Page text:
North Korea

Change North Koreans Can Believe In

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Tyrannical dictator, action star (Team America: World Police), and opera theorist Kim Jong Il has reportedly named number-three son his successor to lead the world's worst country. As of press time, it was not immediately clear what the twentysomething Kim Jong Un had done to warrant such punishment.

From an AP account:

Cheong Seong-chang, a North Korea specialist at the independent Sejong Institute, said the reported choice of Jong Un seemed to be a feasible scenario.

"Jong Un has leadership (qualities) and a desire to grab power," Cheong told The Associated Press, adding that he thought he was the most qualified of the three sons to lead North Korea at a difficult time.

Other reports have Kim Jong Il's oldest son, Kim Jong Nam, taking over, at least until former Detroit Lions coach Rod Marinelli, fired after leading his team to a historic 0-16 record last year, could be interviewed for the position.

And all of these plans are predicated upon the disputed notion that Kim Jong Il, believed by at least himself to be semi-divine, will actually die, even after recent strokes.

Here's hoping that whatever eventually happens makes the North Koreans, really the most punished people on the planet, at least slightly better off. Reason on North Korea here.

Don't forget the Pynongyang remix of "Obama Kids: Sing for Change":

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  1. they are permenently and irreversibly fucked.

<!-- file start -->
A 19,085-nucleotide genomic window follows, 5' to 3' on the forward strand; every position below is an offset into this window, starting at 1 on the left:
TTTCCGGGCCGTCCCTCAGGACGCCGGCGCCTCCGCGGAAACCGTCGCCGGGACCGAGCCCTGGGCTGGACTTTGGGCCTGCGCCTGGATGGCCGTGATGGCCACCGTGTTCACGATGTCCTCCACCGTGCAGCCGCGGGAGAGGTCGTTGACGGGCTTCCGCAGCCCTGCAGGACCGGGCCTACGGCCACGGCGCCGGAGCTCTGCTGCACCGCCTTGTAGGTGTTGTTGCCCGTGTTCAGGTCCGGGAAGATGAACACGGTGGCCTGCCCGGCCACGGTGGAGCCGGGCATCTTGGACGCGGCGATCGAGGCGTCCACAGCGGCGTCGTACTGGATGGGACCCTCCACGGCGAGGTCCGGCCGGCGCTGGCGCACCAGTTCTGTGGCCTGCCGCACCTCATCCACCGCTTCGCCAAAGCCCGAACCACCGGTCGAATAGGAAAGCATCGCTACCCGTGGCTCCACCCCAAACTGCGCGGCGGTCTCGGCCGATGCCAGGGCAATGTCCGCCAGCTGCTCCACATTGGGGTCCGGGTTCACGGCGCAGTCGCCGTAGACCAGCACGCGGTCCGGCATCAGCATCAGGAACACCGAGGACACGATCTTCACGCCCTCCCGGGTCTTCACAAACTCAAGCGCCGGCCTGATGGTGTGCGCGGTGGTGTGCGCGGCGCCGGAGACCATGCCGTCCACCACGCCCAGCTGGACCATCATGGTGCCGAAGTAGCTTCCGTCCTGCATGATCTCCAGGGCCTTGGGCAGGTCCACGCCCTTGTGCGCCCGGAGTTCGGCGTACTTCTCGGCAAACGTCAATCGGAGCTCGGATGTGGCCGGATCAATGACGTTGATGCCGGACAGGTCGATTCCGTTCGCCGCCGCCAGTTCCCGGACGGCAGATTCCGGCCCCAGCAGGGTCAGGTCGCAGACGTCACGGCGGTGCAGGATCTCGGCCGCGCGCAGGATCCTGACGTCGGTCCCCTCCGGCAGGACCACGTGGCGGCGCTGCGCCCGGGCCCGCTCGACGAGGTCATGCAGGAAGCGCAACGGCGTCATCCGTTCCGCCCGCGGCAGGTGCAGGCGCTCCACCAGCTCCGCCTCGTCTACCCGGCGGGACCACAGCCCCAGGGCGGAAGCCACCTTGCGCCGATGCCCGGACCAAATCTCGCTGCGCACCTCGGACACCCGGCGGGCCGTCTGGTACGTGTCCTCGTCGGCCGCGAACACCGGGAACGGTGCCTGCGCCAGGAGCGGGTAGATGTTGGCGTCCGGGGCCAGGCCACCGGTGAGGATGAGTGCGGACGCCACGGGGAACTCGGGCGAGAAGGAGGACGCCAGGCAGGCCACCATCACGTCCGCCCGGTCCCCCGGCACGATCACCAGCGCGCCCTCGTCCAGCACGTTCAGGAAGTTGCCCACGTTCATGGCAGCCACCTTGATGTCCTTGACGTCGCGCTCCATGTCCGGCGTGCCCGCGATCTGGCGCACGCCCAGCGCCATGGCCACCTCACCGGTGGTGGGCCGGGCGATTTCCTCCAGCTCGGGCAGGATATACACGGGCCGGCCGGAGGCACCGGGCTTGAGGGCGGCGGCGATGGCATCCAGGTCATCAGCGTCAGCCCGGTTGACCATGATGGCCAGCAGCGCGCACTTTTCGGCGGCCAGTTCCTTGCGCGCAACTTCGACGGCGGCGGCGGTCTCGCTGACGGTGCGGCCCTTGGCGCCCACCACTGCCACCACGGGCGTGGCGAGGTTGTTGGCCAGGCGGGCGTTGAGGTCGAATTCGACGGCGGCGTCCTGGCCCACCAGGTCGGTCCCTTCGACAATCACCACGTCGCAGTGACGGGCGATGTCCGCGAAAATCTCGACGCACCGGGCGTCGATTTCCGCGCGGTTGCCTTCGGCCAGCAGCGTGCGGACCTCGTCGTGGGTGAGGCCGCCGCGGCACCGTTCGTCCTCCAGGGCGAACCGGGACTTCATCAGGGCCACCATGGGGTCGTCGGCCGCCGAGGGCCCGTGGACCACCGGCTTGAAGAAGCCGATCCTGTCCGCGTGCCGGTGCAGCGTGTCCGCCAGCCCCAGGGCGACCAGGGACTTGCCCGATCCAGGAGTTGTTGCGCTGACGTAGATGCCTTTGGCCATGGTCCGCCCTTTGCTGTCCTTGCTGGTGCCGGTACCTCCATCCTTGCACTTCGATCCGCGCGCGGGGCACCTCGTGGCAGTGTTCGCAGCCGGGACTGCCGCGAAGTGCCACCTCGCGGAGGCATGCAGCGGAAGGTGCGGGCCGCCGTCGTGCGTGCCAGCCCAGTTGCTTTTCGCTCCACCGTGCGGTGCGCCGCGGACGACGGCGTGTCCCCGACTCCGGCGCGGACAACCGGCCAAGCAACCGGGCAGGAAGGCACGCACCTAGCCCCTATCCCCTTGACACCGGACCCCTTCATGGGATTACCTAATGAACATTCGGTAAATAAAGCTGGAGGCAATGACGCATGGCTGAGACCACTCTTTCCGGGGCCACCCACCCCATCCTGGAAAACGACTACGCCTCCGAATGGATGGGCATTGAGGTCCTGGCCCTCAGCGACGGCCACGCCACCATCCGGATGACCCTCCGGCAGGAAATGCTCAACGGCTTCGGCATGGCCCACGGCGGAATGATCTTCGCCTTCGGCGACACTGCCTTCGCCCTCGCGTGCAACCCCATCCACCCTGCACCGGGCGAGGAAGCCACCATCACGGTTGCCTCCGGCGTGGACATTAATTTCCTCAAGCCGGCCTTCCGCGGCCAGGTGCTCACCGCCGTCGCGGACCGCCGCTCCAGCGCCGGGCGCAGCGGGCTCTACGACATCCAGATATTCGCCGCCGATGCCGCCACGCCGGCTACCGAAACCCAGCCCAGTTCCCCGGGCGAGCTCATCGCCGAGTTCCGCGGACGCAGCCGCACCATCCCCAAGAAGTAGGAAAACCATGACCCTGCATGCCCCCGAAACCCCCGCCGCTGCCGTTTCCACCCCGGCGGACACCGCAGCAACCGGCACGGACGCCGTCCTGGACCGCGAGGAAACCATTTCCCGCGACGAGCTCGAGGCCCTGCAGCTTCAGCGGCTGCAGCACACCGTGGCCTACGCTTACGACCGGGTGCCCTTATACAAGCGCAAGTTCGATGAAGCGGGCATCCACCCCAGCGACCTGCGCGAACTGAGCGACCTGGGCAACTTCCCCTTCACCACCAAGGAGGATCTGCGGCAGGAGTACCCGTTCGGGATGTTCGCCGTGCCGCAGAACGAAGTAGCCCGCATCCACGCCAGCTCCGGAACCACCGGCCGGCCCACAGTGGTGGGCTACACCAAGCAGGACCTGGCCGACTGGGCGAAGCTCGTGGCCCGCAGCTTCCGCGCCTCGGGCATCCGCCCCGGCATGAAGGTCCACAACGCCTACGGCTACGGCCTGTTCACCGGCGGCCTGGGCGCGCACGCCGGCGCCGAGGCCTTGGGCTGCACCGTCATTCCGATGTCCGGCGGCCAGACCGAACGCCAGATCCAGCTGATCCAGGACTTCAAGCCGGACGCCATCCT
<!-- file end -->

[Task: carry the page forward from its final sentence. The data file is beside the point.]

2. I’m sure Soderbergh is getting a hagiographic script prepared as we speak in case the evil fucker dies suddenly. You’ve got to have something camera-ready.

    “How long will a man lie i’th’earth ere he rot?”

    Until next award season, apparently.

  3. …that he thought he was the most qualified of the three sons to lead North Korea at a difficult time.

    Compared to what? It’s North Korea.

  4. The Pyongyang remix is scary, funny and cogent. Don’t forget … our very own DearLeader will take the reins in mere days!

  5. It’s a video of kids singing in unison!

    You know where else kids sang in unison?

    Nazi Germany! Wake up, America!

  6. I’m sure Soderbergh is getting a hagiographic script prepared as we speak in case the evil fucker dies suddenly.

    Did you see it? From all reports, there was no hagiography going on; warts and all.

  7. Elemenope,

    No, and I have no desire to. But the first part ends with the fall of Batista and the second part of the movie will begin in Bolivia, conveniently after La Cabana and setting up Cuba.

    It’s the equivilent of a two part movie about Pinochet glossing over the entire time he was actually in power.

  8. Say what you will about Jong Un, but I’ve heard him speak, and he speaks well, very well. The guy can speak awesome. It’ll be a welcome change from Kim Jong. Kim Jong was semi retarded, Jong Un can speak. It’s refreshing at least.

  9. “Say what you will about Jong Un, but I’ve heard him speak, and he speaks well, very well.”

    You know who else speaks very well?

    Barack Obama! Wake up, America!

  10. No, and I have no desire to. But the first part ends with the fall of Batista and the second part of the movie will begin in Bolivia, conveniently after La Cabana and setting up Cuba.

    Apparently he is portrayed as an aloof, cold mercenary bastard (who also, you know, believed in revolution and stuff). Shit, it the fucking *trailer* he’s talking about executions being carried out by the regime he is helping to run.

    What more do you want?

  11. Elemenope,

    A movie about a human being with an ounce of decency? For example, though William Wilberforce was in many ways simply wrong about a lot of things (e.g., Indian independence, the need to treat newly freed slaves as children, supporting the British invasion of St. Domingue, etc.), he was at least pointing in the right direction re: slavery.

  12. Elemenope,